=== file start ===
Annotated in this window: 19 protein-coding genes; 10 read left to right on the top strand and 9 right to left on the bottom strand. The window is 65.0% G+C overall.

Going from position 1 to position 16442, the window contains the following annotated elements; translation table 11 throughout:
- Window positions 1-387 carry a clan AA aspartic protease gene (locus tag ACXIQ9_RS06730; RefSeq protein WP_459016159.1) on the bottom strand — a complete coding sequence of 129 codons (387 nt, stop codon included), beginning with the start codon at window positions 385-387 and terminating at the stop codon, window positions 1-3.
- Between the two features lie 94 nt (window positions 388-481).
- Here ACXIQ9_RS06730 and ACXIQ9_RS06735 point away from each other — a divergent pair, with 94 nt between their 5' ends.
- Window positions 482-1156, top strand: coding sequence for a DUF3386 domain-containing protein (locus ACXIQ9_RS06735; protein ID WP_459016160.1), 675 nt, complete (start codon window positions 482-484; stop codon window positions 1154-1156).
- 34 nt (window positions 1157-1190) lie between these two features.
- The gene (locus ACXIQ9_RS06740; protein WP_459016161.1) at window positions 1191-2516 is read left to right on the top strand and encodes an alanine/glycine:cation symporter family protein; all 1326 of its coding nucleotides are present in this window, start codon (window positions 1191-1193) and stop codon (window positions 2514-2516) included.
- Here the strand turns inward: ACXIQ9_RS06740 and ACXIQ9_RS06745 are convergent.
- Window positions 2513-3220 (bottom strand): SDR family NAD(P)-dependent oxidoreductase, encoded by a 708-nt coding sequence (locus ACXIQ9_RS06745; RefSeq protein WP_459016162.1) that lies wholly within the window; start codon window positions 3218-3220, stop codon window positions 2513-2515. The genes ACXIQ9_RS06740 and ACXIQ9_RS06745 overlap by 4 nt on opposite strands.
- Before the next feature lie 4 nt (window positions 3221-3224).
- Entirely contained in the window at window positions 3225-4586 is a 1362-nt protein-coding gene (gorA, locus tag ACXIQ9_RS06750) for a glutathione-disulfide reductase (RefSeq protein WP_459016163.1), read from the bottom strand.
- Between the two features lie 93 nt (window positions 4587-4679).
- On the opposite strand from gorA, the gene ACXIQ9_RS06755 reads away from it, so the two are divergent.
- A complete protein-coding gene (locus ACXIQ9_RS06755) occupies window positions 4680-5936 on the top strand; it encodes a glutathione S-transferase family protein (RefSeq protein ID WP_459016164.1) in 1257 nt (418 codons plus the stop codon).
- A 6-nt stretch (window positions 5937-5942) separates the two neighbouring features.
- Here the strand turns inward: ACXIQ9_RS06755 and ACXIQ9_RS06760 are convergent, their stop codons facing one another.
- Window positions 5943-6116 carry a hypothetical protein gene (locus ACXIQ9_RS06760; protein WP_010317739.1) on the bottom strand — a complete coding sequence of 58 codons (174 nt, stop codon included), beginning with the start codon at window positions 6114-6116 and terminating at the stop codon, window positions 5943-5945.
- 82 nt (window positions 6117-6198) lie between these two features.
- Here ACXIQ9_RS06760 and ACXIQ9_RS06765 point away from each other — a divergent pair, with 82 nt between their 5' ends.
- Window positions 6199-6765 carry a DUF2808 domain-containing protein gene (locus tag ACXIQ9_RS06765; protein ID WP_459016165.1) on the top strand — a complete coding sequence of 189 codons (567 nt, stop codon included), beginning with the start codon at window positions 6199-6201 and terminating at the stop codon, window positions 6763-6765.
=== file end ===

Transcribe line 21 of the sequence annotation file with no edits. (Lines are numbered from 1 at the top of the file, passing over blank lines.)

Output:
- Window positions 6199-6765 carry a DUF2808 domain-containing protein gene (locus tag ACXIQ9_RS06765; protein ID WP_459016165.1) on the top strand — a complete coding sequence of 189 codons (567 nt, stop codon included), beginning with the start codon at window positions 6199-6201 and terminating at the stop codon, window positions 6763-6765.